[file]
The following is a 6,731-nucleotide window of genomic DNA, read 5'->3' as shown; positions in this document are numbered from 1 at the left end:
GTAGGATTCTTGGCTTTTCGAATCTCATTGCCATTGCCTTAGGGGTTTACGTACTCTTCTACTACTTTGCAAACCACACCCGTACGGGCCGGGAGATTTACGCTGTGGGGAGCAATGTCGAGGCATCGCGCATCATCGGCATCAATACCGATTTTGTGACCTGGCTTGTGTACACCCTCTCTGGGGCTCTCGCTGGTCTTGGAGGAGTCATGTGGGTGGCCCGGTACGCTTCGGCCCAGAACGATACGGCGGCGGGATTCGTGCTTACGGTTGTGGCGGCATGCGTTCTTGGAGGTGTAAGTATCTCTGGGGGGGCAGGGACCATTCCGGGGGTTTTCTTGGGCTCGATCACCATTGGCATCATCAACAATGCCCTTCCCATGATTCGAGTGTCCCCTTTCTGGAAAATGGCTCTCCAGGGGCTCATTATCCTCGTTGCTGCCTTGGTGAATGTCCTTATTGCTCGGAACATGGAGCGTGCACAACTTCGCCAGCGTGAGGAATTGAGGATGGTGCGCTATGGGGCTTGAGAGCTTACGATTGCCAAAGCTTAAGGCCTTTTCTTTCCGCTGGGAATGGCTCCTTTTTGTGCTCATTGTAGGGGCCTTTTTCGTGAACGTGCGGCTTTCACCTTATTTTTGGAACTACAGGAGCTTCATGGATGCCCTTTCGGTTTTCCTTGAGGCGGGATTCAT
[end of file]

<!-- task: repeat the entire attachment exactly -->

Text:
The following is a 6,731-nucleotide window of genomic DNA, read 5'->3' as shown; positions in this document are numbered from 1 at the left end:
GTAGGATTCTTGGCTTTTCGAATCTCATTGCCATTGCCTTAGGGGTTTACGTACTCTTCTACTACTTTGCAAACCACACCCGTACGGGCCGGGAGATTTACGCTGTGGGGAGCAATGTCGAGGCATCGCGCATCATCGGCATCAATACCGATTTTGTGACCTGGCTTGTGTACACCCTCTCTGGGGCTCTCGCTGGTCTTGGAGGAGTCATGTGGGTGGCCCGGTACGCTTCGGCCCAGAACGATACGGCGGCGGGATTCGTGCTTACGGTTGTGGCGGCATGCGTTCTTGGAGGTGTAAGTATCTCTGGGGGGGCAGGGACCATTCCGGGGGTTTTCTTGGGCTCGATCACCATTGGCATCATCAACAATGCCCTTCCCATGATTCGAGTGTCCCCTTTCTGGAAAATGGCTCTCCAGGGGCTCATTATCCTCGTTGCTGCCTTGGTGAATGTCCTTATTGCTCGGAACATGGAGCGTGCACAACTTCGCCAGCGTGAGGAATTGAGGATGGTGCGCTATGGGGCTTGAGAGCTTACGATTGCCAAAGCTTAAGGCCTTTTCTTTCCGCTGGGAATGGCTCCTTTTTGTGCTCATTGTAGGGGCCTTTTTCGTGAACGTGCGGCTTTCACCTTATTTTTGGAACTACAGGAGCTTCATGGATGCCCTTTCGGTTTTCCTTGAGGCGGGATTCAT